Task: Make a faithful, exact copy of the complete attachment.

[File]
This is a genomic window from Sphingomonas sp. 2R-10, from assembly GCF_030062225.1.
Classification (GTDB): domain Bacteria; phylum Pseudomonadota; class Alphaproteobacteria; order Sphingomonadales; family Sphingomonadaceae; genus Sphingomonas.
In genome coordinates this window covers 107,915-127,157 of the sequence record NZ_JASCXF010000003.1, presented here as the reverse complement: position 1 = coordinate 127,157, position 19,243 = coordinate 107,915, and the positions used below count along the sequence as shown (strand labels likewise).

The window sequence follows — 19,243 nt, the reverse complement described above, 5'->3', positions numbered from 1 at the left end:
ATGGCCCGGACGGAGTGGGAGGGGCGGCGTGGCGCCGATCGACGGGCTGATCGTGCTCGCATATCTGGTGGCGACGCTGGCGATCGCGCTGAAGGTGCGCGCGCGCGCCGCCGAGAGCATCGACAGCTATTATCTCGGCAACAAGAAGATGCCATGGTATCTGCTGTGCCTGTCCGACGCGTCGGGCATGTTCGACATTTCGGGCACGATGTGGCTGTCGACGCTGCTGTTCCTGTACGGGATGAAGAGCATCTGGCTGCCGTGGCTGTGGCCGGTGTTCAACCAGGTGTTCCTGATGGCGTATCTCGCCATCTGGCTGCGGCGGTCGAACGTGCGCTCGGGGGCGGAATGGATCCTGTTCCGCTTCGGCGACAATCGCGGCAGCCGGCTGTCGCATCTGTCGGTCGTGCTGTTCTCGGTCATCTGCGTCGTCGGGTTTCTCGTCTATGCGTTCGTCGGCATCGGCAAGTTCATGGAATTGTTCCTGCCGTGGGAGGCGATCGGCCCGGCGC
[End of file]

This is a genomic window from Sphingomonas sp. 2R-10, from assembly GCF_030062225.1.
Classification (GTDB): domain Bacteria; phylum Pseudomonadota; class Alphaproteobacteria; order Sphingomonadales; family Sphingomonadaceae; genus Sphingomonas.
In genome coordinates this window covers 107,915-127,157 of the sequence record NZ_JASCXF010000003.1, presented here as the reverse complement: position 1 = coordinate 127,157, position 19,243 = coordinate 107,915, and the positions used below count along the sequence as shown (strand labels likewise).

The window sequence follows — 19,243 nt, the reverse complement described above, 5'->3', positions numbered from 1 at the left end:
ATGGCCCGGACGGAGTGGGAGGGGCGGCGTGGCGCCGATCGACGGGCTGATCGTGCTCGCATATCTGGTGGCGACGCTGGCGATCGCGCTGAAGGTGCGCGCGCGCGCCGCCGAGAGCATCGACAGCTATTATCTCGGCAACAAGAAGATGCCATGGTATCTGCTGTGCCTGTCCGACGCGTCGGGCATGTTCGACATTTCGGGCACGATGTGGCTGTCGACGCTGCTGTTCCTGTACGGGATGAAGAGCATCTGGCTGCCGTGGCTGTGGCCGGTGTTCAACCAGGTGTTCCTGATGGCGTATCTCGCCATCTGGCTGCGGCGGTCGAACGTGCGCTCGGGGGCGGAATGGATCCTGTTCCGCTTCGGCGACAATCGCGGCAGCCGGCTGTCGCATCTGTCGGTCGTGCTGTTCTCGGTCATCTGCGTCGTCGGGTTTCTCGTCTATGCGTTCGTCGGCATCGGCAAGTTCATGGAATTGTTCCTGCCGTGGGAGGCGATCGGCCCGGCGC